TN: As of July 1, if you have a prescription for opioid drugs, you’ll see some changes when you go to the pharmacy

Here’s what new Tennessee opioid restrictions mean at your doctor’s office and pharmacy

As of July 1, if you have a prescription for opioid drugs, you’ll see some changes when you go to the pharmacy.

That’s the date legislation related to Gov. Bill Haslam’s sweeping TN Together opioid reform takes effect.

Haslam budgeted more than $30 million in state and federal funds to attack the opioid epidemic through prevention, treatment and law enforcement.

More: Haslam signs TN Together, gives lifeline to state beset by opioid epidemic

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Limits on supply, strength

The biggest change has to do with how much of a drug you can get and when.

Under the new law, pharmacists can only partially fill a prescription for no more than half of the number of days it’s written for.

And there are limits on prescriptions, too: General prescriptions are limited to a 10-day supply (and no more than 500 cumulative morphine milligram equivalents). Prescriptions after surgery are limited to a 20-day supply (maximum 850 cumulative MMEs). “Medical necessity” prescriptions are limited to a 30-day supply (maximum 1,200 cumulative MMEs). This law technically takes effect July 1, but it won’t be mandated until Jan. 1, 2019, to give pharmacies a chance to update their software.

Checking the database

When you bring an opioid prescription to be filled, the pharmacy is required by law check the Controlled Substance Monitoring Database, which logs each time you fill a prescription for a controlled substance. The database has to be checked when you first bring a prescription to a pharmacy, and then again at least once every six months as long as you’re getting refills.

The country is in the midst of an opioid epidemic. Did the FDA play a role in how we got here? Ayrika Whitney/USA TODAY NETWORK – Tennessee

Doctors’ documentation

When your doctor writes you a prescription for an opioid drug, the law now requires he or she document the specific reasons you’re getting the drug, as well as the fact that you’re getting it with informed consent — your prescriber has warned you it can be addictive.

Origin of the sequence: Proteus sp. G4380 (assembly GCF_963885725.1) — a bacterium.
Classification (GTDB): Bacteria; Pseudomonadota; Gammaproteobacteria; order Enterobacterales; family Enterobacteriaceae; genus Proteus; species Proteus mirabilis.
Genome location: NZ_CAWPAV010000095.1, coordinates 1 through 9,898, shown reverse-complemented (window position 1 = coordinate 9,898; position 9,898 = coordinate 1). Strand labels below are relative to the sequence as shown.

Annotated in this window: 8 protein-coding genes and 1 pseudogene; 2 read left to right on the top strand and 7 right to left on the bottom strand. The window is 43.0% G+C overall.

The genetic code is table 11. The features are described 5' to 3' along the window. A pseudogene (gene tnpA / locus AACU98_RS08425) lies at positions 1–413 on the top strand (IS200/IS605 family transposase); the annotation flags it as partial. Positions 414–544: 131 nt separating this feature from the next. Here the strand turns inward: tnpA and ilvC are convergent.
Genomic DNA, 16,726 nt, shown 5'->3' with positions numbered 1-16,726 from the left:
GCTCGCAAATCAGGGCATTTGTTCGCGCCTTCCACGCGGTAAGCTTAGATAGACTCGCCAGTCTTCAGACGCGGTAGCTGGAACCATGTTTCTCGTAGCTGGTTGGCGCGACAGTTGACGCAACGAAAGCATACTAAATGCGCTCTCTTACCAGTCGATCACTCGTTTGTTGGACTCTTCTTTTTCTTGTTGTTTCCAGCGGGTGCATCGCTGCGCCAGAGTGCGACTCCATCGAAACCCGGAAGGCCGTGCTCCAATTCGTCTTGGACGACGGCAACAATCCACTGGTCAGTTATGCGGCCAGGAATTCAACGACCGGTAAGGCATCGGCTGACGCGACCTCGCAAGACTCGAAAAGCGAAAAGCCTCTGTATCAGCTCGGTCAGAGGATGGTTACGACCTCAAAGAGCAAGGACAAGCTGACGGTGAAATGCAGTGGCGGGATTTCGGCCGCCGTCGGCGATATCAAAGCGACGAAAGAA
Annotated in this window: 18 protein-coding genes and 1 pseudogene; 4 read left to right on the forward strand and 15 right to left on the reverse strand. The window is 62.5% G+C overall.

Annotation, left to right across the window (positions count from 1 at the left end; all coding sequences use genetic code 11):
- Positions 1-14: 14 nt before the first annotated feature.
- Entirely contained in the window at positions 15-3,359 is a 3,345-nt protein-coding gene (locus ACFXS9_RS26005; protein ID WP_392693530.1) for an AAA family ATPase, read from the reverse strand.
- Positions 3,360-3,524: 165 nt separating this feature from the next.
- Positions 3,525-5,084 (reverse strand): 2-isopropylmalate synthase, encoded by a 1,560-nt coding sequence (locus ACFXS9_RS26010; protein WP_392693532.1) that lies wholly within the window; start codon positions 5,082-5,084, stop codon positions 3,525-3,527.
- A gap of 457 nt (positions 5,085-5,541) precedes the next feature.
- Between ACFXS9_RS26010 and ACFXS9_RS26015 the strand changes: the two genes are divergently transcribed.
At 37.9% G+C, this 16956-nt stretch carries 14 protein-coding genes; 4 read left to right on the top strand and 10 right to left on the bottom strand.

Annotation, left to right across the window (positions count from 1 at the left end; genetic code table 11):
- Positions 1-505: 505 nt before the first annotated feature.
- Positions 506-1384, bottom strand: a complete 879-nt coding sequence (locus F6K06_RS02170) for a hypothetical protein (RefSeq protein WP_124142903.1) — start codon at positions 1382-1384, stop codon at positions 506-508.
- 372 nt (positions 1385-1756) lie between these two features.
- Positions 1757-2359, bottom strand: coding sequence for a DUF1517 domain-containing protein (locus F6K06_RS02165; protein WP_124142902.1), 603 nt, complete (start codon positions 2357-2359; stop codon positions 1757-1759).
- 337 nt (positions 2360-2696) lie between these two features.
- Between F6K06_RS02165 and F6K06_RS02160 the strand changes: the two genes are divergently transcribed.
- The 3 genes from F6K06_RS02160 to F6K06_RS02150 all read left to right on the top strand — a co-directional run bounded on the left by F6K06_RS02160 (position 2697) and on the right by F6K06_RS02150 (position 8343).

Three-day supplies less restricted

However, doctors can write (and pharmacies can fill) opioid prescriptions for a three-day (or less) supply (maximum 180 MMEs) without these restrictions.

No ‘gag’ on pharmacists

Pharmacists no longer have any limits on discussing opioid-related issues with customers, including risks, effects and characteristics of the drugs; what to expect when you use it; the proper way to use it; and cost, with insurance or cash.

Some prescriptions exempt

Some prescriptions are exempt from the requirements and limits, though doctors must still write a diagnosis code and “exempt” on them: Prescriptions for people who are getting palliative cancer treatment or hospice care; who have sickle cell disease; who are inpatients at licensed facilities; who are seen by doctors who meet the state requirements to be “pain management specialists”; who were treated with opioids for 90 days or more; who have severe burns or “major physical trauma”; and who are on methadone, buprenorphine or naltrexone, which are drugs used to assist recovery from addiction.

Initially, the legislation was more restrictive — prompting concern from pharmacists that it would prevent “legitimate patients” from being able to get needed prescriptions and put a burden on pharmacists, said the Tennessee Pharmacists Association, which lobbied legislators for some changes.